Diamond industry needs new model- Alweendo
By Hilary Mare
NAMIBIA and Botswana must be pioneers to drive a new dawn for a better and balanced share of the benefits that are derived from the diamonds that are mined in the two countries, Mines and Energy Minister, Tom Alweendo has said.
Addressing delegates at the Botswana diamond conference held in Gaborone last week, Alweendo highlighted that both the communities and governments must be total partners in this new dawn – including becoming budding marketeers of diamonds, and telling the story to consumers around the world about the good that diamonds do.
“The conventional model where corporations pay for advertisements is no longer sufficient. Our people – employees and communities – may be better marketeers than the conventional model. However, that will also only materialize when they feel and believe that they too have a stake in the benefits being derived.
“Similarly, as Governments we can no longer just rely on the rankings and ratings of how investor-friendly we are. We too must constantly ask ourselves questions such as: Are we doing enough to account to our electorate with the mandate they’ve entrusted us? What else do we need to do not only to attract investors but even more importantly to retain such investment?
“I believe that a new model must emerge.
One that truly seeks to find an inspired partnership that shares the benefits accruing from diamonds on an equitable basis – for the benefit of our people, the sustainability of the industry and enhancing the diamond purchasing experiences for consumers globally,” Alweendo said.
He went on to say that those who sell diamonds to consumers must also continue to ask questions such as: Are we doing enough to convince consumers that buying our diamonds enhances their lives for the better?
“What is that we are doing to enhance the image and reputation of the diamond industry in the countries we are operating in? What do we need to do more of in order to solidify our partnerships with the diamond producing countries where we operate and to ensure that we are being seen as an integral part of the communities we operate in?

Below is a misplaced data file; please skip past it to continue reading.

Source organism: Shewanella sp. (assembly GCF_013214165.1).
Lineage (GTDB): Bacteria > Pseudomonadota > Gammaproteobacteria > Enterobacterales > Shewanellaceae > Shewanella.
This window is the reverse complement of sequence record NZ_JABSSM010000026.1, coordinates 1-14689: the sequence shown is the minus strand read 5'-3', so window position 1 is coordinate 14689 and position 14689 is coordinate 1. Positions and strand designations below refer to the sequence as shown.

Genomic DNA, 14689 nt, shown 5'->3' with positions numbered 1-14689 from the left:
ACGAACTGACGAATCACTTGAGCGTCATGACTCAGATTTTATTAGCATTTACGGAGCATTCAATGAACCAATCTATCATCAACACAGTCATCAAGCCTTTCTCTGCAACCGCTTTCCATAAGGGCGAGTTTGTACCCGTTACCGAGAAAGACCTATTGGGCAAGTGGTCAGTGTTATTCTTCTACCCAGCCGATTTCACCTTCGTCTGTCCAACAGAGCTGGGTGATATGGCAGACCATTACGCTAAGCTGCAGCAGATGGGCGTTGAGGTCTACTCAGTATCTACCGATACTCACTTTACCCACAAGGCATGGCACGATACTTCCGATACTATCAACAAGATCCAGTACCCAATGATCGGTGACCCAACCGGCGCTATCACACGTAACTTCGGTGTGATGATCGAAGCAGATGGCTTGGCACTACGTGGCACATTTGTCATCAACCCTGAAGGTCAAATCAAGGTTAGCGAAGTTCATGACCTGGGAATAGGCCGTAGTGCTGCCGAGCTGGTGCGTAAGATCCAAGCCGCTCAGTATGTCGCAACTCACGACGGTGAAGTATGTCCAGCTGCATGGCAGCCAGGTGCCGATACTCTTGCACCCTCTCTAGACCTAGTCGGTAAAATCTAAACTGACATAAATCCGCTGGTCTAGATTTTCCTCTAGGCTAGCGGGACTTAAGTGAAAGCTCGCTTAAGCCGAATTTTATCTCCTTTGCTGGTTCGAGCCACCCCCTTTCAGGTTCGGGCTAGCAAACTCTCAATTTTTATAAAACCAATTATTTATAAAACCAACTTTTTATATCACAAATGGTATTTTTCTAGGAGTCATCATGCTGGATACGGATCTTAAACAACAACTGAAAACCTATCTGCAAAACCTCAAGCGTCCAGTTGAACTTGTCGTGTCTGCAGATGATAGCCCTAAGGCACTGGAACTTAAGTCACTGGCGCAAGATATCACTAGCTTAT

” further asked Alweendo.
The Minister further expressed that the reality of the new world order demands all industry players to have greater self-introspection.
“Governments, mining companies and all players in the diamond industry must seek to continuously do better – if we are to move forward into this new dawn.”
Highlighting some of the challenges that are faced by the diamond industry, Alweendo mentioned, mines are getting older and more and more expensive to extract from and the emergence of Lab Grown Diamonds presents a peculiar challenge that must be taken lightly at own peril.
“As we all know, the only true source of value for our diamonds, remain the consumers’ desire for our diamonds. The consumer is becoming increasingly sophisticated and demands greater evidence that our diamonds do not harm the environment or the people who work on our mines.
Shareholders are demanding greater returns on their capital, our employees are demanding greater remuneration perks and our communities are demanding more direct tangible benefits from our mining operations,” further elaborated the Minister.